Profile: Rainy Daze

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Editor’s Note: This is about Rainy Daze, but it’s also about the evolution of web 1.0 to web 2.0 and Rainy Daze is a useful conduit for this discussion.

Company: Rainy Daze



Why is Rainy Daze being Profiled on Techcrunch?

Rainy Daze is NOT web 2.0. It screams web 1.0.

But there is a reason why its here. I read an article today (referred from What’s Web 2.0?) that was written by Troy Angrinon called “Shifting paradigms: The mental evolutionary process of moving from web 1.0 to web 2.0 in 17 steps” (Link) (and who, I note, writes with Qumana (profile).

The article was originally an email to a friend, and Troy decided to post it to his blog. TechCrunch exists, partially, for similar reasons. We were being asked by friends about web 2.0 and the companies and products that define it, constantly, and so we decided to blog about them instead. Blogging about interesting stuff is just so much easier than having lots and lots of one-on-one conversations.

Troy’s article reminded me of a post from last year by Fred Wilson called Blogging 1.0. It is a must read for any friends that ask you why blogging is different from geocities. I wrote about the article in my personal blog, adding a few things that I thought were important (how blogging is possible because of better software (Troy talks about this) and how they leverage the network effect).

So why Rainy Daze? Last week Keith Teare and I were at Gnomedex, and staying up in town called Anacortes on an island north of Seattle. One evening at dinner we met a local couple (Keri and Jonathan) who were very nice and listened to us discuss the significance of that day’s Microsoft announcement of their support for RSS and how it was important, really important, to the evolution of the web. They were interested (really!?) and seemed to wanted to understand how all the new technology would affect them. And then they told us about Rainy Daze, a website they run from their home and where they sell hand made soaps and other bath stuff.

I believe that someday soon, sites like Rainy Daze will incorporate web 2.0 features, probably from companies we’ve profiled or will profile here at Techcrunch.

I also believe that it’s important to think about sites like these, because ultimately the stuff we are doing today will affect people’s lives.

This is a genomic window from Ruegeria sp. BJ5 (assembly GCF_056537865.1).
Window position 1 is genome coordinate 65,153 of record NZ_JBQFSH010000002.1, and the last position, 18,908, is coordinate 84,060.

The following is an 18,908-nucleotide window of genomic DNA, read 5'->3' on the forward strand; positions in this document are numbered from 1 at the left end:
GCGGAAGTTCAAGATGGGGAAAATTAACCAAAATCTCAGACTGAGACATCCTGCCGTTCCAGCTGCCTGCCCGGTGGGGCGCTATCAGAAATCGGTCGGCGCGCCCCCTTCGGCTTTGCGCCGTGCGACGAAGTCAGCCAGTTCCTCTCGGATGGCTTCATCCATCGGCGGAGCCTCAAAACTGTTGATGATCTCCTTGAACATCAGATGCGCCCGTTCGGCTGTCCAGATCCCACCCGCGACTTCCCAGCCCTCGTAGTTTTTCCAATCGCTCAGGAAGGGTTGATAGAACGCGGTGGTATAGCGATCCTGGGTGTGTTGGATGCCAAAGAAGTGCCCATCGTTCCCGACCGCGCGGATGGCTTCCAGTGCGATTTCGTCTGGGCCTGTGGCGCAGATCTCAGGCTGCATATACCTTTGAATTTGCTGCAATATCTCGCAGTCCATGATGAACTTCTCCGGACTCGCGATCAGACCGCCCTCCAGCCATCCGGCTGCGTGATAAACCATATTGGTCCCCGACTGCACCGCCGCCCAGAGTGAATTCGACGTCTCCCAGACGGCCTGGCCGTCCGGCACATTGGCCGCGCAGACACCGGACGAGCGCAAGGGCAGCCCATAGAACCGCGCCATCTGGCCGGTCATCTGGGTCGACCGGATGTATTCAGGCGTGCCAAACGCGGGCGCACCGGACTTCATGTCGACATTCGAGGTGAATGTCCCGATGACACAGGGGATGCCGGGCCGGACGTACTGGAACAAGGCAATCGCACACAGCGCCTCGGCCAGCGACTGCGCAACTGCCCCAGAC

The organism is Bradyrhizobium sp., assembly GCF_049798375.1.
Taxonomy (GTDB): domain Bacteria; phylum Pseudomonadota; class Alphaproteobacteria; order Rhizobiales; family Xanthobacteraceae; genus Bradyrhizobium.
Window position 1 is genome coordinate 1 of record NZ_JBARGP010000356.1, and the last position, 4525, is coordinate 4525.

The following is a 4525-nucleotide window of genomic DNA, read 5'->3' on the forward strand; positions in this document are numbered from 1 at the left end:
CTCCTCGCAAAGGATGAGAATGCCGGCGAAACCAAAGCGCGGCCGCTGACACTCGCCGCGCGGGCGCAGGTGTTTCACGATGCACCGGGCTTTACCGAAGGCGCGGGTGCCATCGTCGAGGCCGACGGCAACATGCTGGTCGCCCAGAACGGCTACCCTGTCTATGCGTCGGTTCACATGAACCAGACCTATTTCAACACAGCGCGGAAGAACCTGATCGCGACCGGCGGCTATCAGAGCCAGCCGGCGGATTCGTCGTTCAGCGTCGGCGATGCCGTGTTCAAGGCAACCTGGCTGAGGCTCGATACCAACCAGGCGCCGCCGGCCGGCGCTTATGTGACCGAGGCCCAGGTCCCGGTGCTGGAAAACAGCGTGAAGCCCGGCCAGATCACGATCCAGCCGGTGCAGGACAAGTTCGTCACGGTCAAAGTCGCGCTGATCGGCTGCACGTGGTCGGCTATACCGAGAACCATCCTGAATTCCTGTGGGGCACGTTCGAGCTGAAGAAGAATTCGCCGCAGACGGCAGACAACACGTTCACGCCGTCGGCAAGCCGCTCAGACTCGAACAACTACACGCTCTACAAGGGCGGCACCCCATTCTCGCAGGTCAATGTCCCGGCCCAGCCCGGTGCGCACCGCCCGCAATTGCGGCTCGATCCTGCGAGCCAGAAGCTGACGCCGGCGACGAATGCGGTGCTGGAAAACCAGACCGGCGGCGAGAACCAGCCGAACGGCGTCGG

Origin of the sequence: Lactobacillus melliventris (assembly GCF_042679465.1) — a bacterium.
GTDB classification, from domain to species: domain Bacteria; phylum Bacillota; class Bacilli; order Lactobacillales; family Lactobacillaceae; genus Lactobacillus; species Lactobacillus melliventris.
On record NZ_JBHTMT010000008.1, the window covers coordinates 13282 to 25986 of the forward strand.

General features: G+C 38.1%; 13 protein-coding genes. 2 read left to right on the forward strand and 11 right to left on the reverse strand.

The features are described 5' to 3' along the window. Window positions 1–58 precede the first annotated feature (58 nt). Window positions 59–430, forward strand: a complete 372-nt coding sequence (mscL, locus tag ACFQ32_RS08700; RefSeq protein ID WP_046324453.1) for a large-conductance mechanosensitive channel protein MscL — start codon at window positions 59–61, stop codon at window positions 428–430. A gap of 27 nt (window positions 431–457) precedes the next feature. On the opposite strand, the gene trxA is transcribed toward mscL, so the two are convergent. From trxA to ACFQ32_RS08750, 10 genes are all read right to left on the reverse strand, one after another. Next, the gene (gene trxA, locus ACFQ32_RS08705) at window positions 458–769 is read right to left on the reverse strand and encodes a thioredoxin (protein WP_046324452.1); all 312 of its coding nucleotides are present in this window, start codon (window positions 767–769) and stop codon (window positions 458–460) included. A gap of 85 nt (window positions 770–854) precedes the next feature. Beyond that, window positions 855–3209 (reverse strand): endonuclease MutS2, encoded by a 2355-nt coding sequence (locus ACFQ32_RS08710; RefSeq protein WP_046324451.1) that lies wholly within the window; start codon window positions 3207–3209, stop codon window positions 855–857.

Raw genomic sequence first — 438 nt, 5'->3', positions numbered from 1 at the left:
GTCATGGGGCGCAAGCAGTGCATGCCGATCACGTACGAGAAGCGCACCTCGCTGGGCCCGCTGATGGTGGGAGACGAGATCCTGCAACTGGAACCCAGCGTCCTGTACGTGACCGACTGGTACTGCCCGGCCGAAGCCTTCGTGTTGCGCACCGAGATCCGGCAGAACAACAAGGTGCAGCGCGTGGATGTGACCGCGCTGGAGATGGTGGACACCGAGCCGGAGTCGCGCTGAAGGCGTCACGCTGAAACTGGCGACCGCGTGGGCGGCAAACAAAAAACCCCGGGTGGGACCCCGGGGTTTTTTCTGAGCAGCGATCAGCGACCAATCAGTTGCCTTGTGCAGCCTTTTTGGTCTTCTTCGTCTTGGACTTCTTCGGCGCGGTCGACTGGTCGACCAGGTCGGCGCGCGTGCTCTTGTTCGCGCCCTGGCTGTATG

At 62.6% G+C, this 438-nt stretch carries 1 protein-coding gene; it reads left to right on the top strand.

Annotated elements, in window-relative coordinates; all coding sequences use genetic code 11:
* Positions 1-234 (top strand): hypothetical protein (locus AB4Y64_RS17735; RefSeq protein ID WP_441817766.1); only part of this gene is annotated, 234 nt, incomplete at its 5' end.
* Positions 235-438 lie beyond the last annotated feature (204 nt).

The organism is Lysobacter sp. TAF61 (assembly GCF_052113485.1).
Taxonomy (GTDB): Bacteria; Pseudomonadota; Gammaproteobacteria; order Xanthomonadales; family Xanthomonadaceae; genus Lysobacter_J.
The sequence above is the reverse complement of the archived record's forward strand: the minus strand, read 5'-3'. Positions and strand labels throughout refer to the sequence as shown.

What is it?

Rainy Daze has very cool stuff. In their own words, “Rainy Daze began with the idea of creating and enhancing all-natural skin care products with the wonderful scent of essential oils. Our products are a welcome change from commercially manufactured products because they are handcrafted using ingredients you can recognize, such as silk. Adding silk creates a soap rich in moisture, leaving your skin feeling soft and smooth. We also add moisturizing oils such as jojoba, sweet almond, avocado, hemp seed and shea and cocoa butters creating an incredible hydrating effect. In keeping with our natural approach, we avoid unnecessary colors and additives. We choose only the finest ingredients and pride ourselves on providing you with a top-notch quality product.

In 1999 we began making soap as gifts for friends and family. Because of the requests for replacements, we envisioned an opportunity for growth and fine-tuned our process in order to turn our hobby into a business. Soap making is the creative outlet that has brought inspiration into our lives and given us the opportunity to work with our hands. We are excited about our product line and absolutely love what we do!”

I’ve bought some of their products (lots of their products actually) for my parents as a housewarming gift in their new home on the island. It’s awesome. I recommend you check it out. I imagine they will have a blog very soon to talk about what they are doing. I hope this post, and Troy’s essay linked above, will be helpful to them in doing so.

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